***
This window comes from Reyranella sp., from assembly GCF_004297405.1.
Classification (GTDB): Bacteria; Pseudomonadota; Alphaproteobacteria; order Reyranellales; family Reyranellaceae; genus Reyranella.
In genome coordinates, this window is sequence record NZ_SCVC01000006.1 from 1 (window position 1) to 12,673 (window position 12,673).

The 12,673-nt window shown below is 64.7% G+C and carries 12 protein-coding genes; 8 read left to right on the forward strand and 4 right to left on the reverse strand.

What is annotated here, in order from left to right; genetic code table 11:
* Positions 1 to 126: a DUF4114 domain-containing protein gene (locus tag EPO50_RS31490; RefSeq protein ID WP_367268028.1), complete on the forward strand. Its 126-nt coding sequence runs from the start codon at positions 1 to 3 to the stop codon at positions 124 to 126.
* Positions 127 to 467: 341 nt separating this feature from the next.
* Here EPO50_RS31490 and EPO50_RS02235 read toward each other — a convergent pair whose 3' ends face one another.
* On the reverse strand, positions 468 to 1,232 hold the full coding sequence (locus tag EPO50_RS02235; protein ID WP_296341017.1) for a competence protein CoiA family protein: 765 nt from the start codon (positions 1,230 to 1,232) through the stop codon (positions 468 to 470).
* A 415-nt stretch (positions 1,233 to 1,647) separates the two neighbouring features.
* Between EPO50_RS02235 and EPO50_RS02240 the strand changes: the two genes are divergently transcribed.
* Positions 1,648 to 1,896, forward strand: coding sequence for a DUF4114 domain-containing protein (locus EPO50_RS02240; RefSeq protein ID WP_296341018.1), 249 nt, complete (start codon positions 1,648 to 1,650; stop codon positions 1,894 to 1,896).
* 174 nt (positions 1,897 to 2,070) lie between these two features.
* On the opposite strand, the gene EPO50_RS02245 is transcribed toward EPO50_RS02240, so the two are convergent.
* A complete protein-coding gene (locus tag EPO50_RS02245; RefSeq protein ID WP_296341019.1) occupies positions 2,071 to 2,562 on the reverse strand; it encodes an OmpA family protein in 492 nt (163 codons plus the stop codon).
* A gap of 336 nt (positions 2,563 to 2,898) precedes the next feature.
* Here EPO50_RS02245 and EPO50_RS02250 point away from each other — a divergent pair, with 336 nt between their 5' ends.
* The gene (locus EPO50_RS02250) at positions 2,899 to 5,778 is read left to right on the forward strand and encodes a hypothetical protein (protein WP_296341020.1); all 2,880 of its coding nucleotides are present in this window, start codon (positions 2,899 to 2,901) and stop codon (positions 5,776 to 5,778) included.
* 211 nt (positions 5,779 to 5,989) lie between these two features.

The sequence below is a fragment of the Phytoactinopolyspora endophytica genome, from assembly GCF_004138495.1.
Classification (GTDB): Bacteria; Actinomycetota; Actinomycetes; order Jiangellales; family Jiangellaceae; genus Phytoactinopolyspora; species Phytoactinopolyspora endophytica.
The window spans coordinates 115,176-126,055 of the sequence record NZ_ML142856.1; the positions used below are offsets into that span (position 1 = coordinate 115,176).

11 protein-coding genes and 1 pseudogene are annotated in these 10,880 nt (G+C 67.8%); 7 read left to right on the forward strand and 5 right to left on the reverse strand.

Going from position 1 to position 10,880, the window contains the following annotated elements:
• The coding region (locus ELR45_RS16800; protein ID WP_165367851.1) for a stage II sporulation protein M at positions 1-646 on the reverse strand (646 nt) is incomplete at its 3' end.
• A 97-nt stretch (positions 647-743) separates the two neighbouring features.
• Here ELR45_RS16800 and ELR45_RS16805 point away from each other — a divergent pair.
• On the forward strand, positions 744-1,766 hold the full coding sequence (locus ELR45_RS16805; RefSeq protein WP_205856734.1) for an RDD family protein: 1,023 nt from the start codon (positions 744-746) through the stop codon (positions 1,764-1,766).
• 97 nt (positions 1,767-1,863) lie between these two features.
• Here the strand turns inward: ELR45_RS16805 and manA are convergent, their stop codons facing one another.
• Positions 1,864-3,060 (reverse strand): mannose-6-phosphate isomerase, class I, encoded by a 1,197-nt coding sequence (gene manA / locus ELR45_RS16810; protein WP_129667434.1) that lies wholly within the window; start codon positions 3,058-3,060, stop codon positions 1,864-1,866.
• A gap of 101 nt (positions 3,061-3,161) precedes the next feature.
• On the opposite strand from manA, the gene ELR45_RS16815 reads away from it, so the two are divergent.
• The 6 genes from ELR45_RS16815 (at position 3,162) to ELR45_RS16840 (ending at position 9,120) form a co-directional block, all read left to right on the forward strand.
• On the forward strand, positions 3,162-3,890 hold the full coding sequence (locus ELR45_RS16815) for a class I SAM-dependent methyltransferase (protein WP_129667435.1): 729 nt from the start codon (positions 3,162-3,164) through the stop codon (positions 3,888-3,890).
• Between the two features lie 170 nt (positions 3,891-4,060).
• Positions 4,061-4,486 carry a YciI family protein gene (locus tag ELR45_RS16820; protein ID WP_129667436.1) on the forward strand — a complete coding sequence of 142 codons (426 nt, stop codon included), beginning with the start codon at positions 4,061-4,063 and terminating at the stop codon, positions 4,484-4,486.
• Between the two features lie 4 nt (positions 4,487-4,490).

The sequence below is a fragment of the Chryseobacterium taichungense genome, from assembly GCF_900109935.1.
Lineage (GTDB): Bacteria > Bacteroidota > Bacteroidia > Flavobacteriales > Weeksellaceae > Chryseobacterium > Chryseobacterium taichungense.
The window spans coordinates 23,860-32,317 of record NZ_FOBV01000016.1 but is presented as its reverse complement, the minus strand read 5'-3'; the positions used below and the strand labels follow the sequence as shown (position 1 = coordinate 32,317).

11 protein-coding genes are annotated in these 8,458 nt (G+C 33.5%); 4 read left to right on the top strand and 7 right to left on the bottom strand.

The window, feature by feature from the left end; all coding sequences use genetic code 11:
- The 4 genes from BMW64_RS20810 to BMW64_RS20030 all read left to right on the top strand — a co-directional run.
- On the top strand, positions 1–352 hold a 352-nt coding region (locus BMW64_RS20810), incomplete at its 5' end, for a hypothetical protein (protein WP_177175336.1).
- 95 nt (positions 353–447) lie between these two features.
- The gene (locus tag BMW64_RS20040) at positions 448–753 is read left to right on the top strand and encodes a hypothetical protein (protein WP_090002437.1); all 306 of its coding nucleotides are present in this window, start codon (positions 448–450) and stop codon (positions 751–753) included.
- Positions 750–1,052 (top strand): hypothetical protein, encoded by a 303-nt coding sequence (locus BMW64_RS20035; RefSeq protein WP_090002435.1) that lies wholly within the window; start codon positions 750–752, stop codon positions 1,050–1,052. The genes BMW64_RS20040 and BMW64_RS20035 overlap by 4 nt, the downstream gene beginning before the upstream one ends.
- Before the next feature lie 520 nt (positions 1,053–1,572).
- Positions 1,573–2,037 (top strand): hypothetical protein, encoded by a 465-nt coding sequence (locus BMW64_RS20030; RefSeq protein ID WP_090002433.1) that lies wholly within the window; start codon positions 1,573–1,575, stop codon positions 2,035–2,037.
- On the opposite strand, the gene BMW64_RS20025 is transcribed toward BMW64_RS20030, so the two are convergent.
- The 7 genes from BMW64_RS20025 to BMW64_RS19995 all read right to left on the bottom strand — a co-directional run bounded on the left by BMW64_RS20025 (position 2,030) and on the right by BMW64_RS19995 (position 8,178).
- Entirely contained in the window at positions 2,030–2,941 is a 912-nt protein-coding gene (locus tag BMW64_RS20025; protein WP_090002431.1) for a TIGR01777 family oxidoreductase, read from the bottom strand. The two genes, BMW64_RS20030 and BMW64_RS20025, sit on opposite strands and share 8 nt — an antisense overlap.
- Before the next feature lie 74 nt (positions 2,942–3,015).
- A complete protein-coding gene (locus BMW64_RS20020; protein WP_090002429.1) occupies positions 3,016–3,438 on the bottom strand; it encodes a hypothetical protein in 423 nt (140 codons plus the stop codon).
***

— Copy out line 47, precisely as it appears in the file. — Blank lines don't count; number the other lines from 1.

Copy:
- The gene (locus tag BMW64_RS20040) at positions 448–753 is read left to right on the top strand and encodes a hypothetical protein (protein WP_090002437.1); all 306 of its coding nucleotides are present in this window, start codon (positions 448–450) and stop codon (positions 751–753) included.